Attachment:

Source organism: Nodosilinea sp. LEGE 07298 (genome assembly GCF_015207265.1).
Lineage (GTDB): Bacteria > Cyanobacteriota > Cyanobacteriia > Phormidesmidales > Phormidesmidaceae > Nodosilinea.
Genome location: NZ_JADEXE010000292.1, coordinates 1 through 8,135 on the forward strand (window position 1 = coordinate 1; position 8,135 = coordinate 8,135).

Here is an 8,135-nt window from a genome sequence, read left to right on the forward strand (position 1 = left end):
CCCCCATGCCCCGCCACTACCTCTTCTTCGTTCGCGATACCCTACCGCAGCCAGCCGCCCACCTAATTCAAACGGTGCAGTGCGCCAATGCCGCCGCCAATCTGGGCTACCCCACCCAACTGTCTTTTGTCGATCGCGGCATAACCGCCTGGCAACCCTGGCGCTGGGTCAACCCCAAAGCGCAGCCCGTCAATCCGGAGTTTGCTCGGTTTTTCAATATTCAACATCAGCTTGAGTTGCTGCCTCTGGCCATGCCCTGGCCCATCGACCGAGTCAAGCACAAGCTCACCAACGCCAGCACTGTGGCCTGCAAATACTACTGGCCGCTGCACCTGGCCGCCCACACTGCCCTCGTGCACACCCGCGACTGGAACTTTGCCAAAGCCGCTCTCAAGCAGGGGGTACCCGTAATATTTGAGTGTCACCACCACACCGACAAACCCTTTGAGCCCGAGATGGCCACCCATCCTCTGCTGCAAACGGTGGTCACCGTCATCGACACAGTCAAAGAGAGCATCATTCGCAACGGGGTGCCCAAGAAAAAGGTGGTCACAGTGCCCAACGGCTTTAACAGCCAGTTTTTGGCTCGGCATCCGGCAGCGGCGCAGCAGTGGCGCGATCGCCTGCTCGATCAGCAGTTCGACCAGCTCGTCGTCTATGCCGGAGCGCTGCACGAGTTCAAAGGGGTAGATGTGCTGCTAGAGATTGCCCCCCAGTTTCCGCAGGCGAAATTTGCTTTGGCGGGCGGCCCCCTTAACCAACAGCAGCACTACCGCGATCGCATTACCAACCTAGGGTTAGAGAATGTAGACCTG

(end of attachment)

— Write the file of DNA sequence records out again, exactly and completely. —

Source organism: Nodosilinea sp. LEGE 07298 (genome assembly GCF_015207265.1).
Lineage (GTDB): Bacteria > Cyanobacteriota > Cyanobacteriia > Phormidesmidales > Phormidesmidaceae > Nodosilinea.
Genome location: NZ_JADEXE010000292.1, coordinates 1 through 8,135 on the forward strand (window position 1 = coordinate 1; position 8,135 = coordinate 8,135).

Here is an 8,135-nt window from a genome sequence, read left to right on the forward strand (position 1 = left end):
CCCCCATGCCCCGCCACTACCTCTTCTTCGTTCGCGATACCCTACCGCAGCCAGCCGCCCACCTAATTCAAACGGTGCAGTGCGCCAATGCCGCCGCCAATCTGGGCTACCCCACCCAACTGTCTTTTGTCGATCGCGGCATAACCGCCTGGCAACCCTGGCGCTGGGTCAACCCCAAAGCGCAGCCCGTCAATCCGGAGTTTGCTCGGTTTTTCAATATTCAACATCAGCTTGAGTTGCTGCCTCTGGCCATGCCCTGGCCCATCGACCGAGTCAAGCACAAGCTCACCAACGCCAGCACTGTGGCCTGCAAATACTACTGGCCGCTGCACCTGGCCGCCCACACTGCCCTCGTGCACACCCGCGACTGGAACTTTGCCAAAGCCGCTCTCAAGCAGGGGGTACCCGTAATATTTGAGTGTCACCACCACACCGACAAACCCTTTGAGCCCGAGATGGCCACCCATCCTCTGCTGCAAACGGTGGTCACCGTCATCGACACAGTCAAAGAGAGCATCATTCGCAACGGGGTGCCCAAGAAAAAGGTGGTCACAGTGCCCAACGGCTTTAACAGCCAGTTTTTGGCTCGGCATCCGGCAGCGGCGCAGCAGTGGCGCGATCGCCTGCTCGATCAGCAGTTCGACCAGCTCGTCGTCTATGCCGGAGCGCTGCACGAGTTCAAAGGGGTAGATGTGCTGCTAGAGATTGCCCCCCAGTTTCCGCAGGCGAAATTTGCTTTGGCGGGCGGCCCCCTTAACCAACAGCAGCACTACCGCGATCGCATTACCAACCTAGGGTTAGAGAATGTAGACCTG